In the Journals

Cryotherapy less painful than RFA for Barrett’s esophagus

Patients with Barrett’s esophagus who underwent liquid nitrogen spray cryotherapy experienced less postprocedural pain than those treated with radiofrequency ablation, according to a new study published in the Journal of Clinical Gastroenterology.

Arvind Trindade, MD, of Long Island Jewish Medical Center at Northwell Health, and colleagues wrote that while both procedures are common treatments for Barrett’s esophagus (BE), there had been no data comparing postprocedural pain.

“While individual data exists on the efficacy of both modalities, there is limited data comparing the side effect profiles of the two ablation methods,” Trindade and George Smallfield, MD, of Virginia Commonwealth University Health said in a press release. “Our results will help physicians explain to their patients what to expect after the procedure.”

The investigators conducted a multicenter prospective study of 94 patients with BE treated with either liquid nitrogen spray cryotherapy (LNC) or radiofrequency ablation (RFA). They compared pain intensity scores, and the presence of dysphagia immediately before and after treatment, 48 hours after treatment and at 3 weeks after treatment.

Thirty-five patients underwent LNC and 59 underwent one of two kinds of RFA treatment: focal RFA (RFA-F; n = 36) and circumferential RFA (RFA-C; n = 23).

Patients in the LNC group reported a lower average numeric pain score (0.41) immediately after treatment than the RFA-F group (1.18; P = .026) and the RFA-C group 1.38; P = .01). The differences lasted through the 48-hour post-treatment period (LNC = 0.76 vs. RFA-F = 1.77; P = 0.013; RFA-C 1.73; P = .018).

Patients who received RFA had at least a five times greater chance for pain immediately after treatment than those who received LNC (OR = 5.26; 95% CI, 1.85–14.29), and at 48 hours after treatment (OR = 5.56; 95% CI, 2.27–14.29).

There was no difference in dysphagia in either group at any time. – by Alex Young

Disclosures: The authors reported no relevant financial disclosures.

Patients with Barrett’s esophagus who underwent liquid nitrogen spray cryotherapy experienced less postprocedural pain than those treated with radiofrequency ablation, according to a new study published in the Journal of Clinical Gastroenterology.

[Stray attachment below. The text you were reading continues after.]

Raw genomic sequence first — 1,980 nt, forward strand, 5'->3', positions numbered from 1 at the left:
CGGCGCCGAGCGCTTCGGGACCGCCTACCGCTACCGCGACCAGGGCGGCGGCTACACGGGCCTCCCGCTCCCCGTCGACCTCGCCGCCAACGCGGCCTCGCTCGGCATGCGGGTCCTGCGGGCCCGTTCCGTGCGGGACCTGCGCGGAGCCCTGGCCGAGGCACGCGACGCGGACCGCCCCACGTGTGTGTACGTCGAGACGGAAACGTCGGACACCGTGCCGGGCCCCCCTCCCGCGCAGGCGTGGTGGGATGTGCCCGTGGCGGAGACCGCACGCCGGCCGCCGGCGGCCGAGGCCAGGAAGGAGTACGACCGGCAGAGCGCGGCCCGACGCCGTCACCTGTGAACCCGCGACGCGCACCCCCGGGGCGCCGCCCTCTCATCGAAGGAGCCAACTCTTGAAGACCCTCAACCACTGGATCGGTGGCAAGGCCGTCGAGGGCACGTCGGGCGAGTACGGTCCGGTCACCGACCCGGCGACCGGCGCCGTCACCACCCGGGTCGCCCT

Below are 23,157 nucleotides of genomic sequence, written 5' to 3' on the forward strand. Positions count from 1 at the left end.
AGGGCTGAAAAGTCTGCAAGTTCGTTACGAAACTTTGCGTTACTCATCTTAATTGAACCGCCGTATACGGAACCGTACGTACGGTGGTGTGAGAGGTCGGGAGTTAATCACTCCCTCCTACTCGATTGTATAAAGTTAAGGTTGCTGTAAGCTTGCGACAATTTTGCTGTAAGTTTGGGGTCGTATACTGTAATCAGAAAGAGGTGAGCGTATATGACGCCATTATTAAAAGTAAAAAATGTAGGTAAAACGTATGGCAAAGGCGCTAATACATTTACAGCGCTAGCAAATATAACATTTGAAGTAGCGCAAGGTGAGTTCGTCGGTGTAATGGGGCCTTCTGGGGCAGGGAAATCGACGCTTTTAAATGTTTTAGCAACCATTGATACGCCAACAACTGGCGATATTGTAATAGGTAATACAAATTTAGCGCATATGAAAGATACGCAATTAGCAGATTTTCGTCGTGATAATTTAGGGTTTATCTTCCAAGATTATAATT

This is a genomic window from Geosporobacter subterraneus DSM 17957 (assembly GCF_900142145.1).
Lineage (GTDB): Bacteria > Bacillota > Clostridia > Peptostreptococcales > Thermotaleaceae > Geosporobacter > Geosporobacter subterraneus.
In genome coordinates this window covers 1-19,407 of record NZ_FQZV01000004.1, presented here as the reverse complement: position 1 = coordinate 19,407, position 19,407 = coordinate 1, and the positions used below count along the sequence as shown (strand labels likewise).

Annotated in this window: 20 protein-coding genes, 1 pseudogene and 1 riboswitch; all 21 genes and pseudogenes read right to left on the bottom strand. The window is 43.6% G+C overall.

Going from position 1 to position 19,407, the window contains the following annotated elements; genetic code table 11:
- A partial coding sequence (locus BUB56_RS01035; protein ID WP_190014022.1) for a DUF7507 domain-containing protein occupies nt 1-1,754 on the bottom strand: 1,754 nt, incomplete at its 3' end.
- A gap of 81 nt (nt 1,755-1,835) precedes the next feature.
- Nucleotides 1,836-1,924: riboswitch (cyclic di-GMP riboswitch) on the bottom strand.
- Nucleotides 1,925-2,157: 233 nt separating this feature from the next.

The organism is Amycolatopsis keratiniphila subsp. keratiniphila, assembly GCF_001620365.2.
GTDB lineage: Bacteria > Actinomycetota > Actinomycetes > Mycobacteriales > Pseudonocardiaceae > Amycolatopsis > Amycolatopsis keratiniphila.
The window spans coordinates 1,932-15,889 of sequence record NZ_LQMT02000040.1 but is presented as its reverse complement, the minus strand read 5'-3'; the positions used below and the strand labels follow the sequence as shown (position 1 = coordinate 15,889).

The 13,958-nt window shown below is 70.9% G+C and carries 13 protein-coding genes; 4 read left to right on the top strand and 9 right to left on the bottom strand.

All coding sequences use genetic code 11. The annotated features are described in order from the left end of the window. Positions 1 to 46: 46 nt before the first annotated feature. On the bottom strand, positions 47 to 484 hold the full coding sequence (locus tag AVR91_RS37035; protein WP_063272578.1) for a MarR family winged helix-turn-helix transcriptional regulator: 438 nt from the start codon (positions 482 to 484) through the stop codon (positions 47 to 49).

Arvind Trindade, MD, of Long Island Jewish Medical Center at Northwell Health, and colleagues wrote that while both procedures are common treatments for Barrett’s esophagus (BE), there had been no data comparing postprocedural pain.

“While individual data exists on the efficacy of both modalities, there is limited data comparing the side effect profiles of the two ablation methods,” Trindade and George Smallfield, MD, of Virginia Commonwealth University Health said in a press release. “Our results will help physicians explain to their patients what to expect after the procedure.”

The investigators conducted a multicenter prospective study of 94 patients with BE treated with either liquid nitrogen spray cryotherapy (LNC) or radiofrequency ablation (RFA). They compared pain intensity scores, and the presence of dysphagia immediately before and after treatment, 48 hours after treatment and at 3 weeks after treatment.

Thirty-five patients underwent LNC and 59 underwent one of two kinds of RFA treatment: focal RFA (RFA-F; n = 36) and circumferential RFA (RFA-C; n = 23).

Patients in the LNC group reported a lower average numeric pain score (0.41) immediately after treatment than the RFA-F group (1.18; P = .026) and the RFA-C group 1.38; P = .01). The differences lasted through the 48-hour post-treatment period (LNC = 0.76 vs. RFA-F = 1.77; P = 0.013; RFA-C 1.73; P = .018).

Patients who received RFA had at least a five times greater chance for pain immediately after treatment than those who received LNC (OR = 5.26; 95% CI, 1.85–14.29), and at 48 hours after treatment (OR = 5.56; 95% CI, 2.27–14.29).

There was no difference in dysphagia in either group at any time. – by Alex Young

Disclosures: The authors reported no relevant financial disclosures.